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Jason Casison with a whopper 6.5-pound trout caught at Dixon Lake near Pier 1 on December 23rd
Jason Casison with a whopper 6.5-pound trout caught at Dixon Lake near Pier 1 on December 23rd

Dock Totals 12/19 – 12/25: 557 anglers aboard 35 half-day to three-day trips out of San Diego landings this past week caught 124 bluefin tuna (up to 30 pounds), 2 bonito, 78 calico bass, 18 lobster (25 released), 1,788 rockfish, 22 sand bass, 30 sanddab, 239 sculpin, 21 sheephead, and 598 whitefish.

Saltwater: The local boats did not run during Christmas Eve or Christmas Day, still, given the wet weather and low number of anglers, the rockfish count was solid. The half-day runs are concentrating on high spots just off Point Loma, and while some full-day boats fished around the Coronado Islands, the bulk of what is being caught is in the bottom section of the water column. This is true down the coast past Eréndira and Punta Colonet, about 65 miles south of Ensenada. There are a few yellowtail around by the time you get to the San Quintin area, but those few spots of metered fish have proven to be slow to bite. As is with our local waters, anglers in the area are focused on sheephead, rockfish, whitefish, and lingcod.

Further south toward the mid-peninsula fisheries along the Pacific coast of Baja, yellowtail are hard to keep from biting. My old haunts around Bahia Asunción have been kicking with quality 30-pound to 50-pound yellowtail biting yoyo irons in 100 to 200 feet of water. These fish will flat wear you down and take you to the rocks if not geared up properly for them. If fishing yellowtail in that stretch of water, I’d suggest using no lighter than 60-pound test line, and given their brutish fight, two-speed reels are preferred. Not that catching them on lighter line and single-speed reels is impossible, but the hookup-to-landing ratio will greatly improve, and you will lose fewer lures.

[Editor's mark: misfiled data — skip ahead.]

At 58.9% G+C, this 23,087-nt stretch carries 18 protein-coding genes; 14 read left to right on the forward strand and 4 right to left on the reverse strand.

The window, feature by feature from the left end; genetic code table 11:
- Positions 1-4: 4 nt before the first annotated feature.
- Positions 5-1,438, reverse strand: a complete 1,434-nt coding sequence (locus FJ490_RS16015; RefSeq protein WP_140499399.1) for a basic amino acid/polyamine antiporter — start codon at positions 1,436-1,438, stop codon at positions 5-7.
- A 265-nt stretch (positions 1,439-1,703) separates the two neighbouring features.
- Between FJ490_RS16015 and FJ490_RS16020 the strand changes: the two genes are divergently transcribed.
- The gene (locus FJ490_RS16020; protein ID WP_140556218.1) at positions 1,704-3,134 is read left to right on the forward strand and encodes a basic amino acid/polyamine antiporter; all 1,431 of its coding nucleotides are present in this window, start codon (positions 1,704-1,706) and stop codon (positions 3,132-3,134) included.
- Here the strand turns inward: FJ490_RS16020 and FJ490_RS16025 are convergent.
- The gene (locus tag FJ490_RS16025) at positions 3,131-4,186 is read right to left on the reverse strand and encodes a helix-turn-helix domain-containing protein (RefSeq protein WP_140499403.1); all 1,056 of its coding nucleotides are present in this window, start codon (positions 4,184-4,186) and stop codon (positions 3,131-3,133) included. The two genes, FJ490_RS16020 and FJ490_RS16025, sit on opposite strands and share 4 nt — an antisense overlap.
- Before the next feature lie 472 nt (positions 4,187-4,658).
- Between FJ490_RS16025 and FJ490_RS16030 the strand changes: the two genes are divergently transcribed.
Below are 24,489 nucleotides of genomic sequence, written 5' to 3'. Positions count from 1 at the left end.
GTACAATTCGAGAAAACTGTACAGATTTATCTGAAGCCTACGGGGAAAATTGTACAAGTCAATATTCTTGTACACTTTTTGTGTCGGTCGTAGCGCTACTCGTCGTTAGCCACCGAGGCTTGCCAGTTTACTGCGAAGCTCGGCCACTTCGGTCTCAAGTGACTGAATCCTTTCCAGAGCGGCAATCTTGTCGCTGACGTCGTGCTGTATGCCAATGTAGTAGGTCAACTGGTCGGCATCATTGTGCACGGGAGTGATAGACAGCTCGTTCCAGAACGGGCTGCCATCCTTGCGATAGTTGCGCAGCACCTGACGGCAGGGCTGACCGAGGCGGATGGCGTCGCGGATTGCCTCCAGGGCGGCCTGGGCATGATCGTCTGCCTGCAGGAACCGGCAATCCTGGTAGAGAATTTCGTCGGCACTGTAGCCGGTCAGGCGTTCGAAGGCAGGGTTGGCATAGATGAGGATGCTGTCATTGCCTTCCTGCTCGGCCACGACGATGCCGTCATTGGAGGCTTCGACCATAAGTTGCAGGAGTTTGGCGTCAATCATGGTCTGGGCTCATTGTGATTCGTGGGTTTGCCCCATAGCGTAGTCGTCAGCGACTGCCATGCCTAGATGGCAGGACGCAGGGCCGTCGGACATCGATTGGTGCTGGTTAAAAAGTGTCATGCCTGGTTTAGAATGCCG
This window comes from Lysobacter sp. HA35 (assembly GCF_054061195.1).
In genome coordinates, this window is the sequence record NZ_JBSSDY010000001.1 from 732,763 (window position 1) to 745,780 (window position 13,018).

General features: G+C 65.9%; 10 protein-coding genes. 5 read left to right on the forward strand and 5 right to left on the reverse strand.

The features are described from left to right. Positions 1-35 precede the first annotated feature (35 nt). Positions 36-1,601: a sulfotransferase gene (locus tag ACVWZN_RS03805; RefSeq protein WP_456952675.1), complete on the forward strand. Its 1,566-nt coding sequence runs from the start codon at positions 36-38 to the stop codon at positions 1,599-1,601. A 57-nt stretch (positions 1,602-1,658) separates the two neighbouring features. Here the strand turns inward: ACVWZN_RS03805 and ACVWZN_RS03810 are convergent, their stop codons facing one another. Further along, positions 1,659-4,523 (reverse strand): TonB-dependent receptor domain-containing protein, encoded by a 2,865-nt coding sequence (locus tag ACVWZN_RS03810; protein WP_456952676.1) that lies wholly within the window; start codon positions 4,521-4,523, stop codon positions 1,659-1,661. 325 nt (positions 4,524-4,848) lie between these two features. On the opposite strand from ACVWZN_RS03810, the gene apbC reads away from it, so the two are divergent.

The lures working best for yellows along the mid-peninsula coast are Deadhead Lures 4- and 6-ounce dark mint, and Salas 6x jigs in blue and white, though anything that will get deep enough quick enough has the possibility of enticing a yellow to bite. The presentation is simple; drop the lure to the bottom and wind as fast as you can until within 10 to 20 feet of the surface. In some cases, stopping the retrieve when above a metered school and letting it fall back works well, but fish will often follow the lure and not strike until near the surface, even if the fish has come up 100 feet from the school. So, wind, wind, wind as fast as you can until you can see the lure.

That area around the Vizcaino Peninsula is about where the yellowfin tuna bite begins and it gets better going south, with more and larger fish as you go. Alijos Rocks has put out a few nice 100-pound plus tuna. The focus at Alijos is on wahoo, which did not choose to bite well this past week despite them being in the area in good numbers. As the moon phase wanes back toward darker nights, I expect the wahoo bite to pick up for the long-range boats making the long trek to Alijos.

Closer to home, bluefin tuna continue to gather around Cortez and Tanner banks 120 miles or so offshore west of Point Loma. Though smaller fish to 30 pounds are what’s being caught now, boats are still metering larger fish in the area. As weather allows and the holidays pass, I expect to see more fish in the 100 and possibly 200-pound class coming over the rail before the bulk of those fish move back to the western Pacific.

Freshwater: Local lakes are stocking trout and have been long enough this season for the fish to settle into a more normal bite. Lakes Jennings, Poway, and Dixon have all reported good numbers and size for stocked trout. Santee Lakes, as always, is also a great fishery for stocked trout, and there are some decent channel cats left over from this past summer season. With the added activity, largemouth bass and channel catfish have been caught in decent numbers for those targeting them. Redear sunfish also seem to be activated by the trout plants, especially at Jennings. For trout, mini jigs and Powerbait have been producing best, while fly-lined nightcrawlers 15 to 20 feet from shore has also been a productive technique. Though not the most productive for trout, fly-lined nightcrawlers will often result in a nice by-catch of sunfish, bass, or catfish.

Though trout, along with catfish and sunfish, have been mostly cruising along the shoreline to 8 to 10-feet deep, largemouth bass are holding in deeper areas and fattening up for the coming spawn in springtime. To get them biting, I like to work the deeper ledges near points with a drop-shot Roboworm. Deep-diving crankbaits, especially trout-colored, worked along the deep side of cuts can also be productive for largemouth bass. This time of year, catfish tend to bite best on cut mackerel left sit long enough to attract them to the bait.

That’s pretty much what’s going on within ‘casting distance’ of our fine city as 2021 winds to a close. Here’s to a great 2022! Happy New Year!

Fish Plants: December 30 - Lake Poway, trout (1,500), December 31 - Santee Lakes, trout (1,500)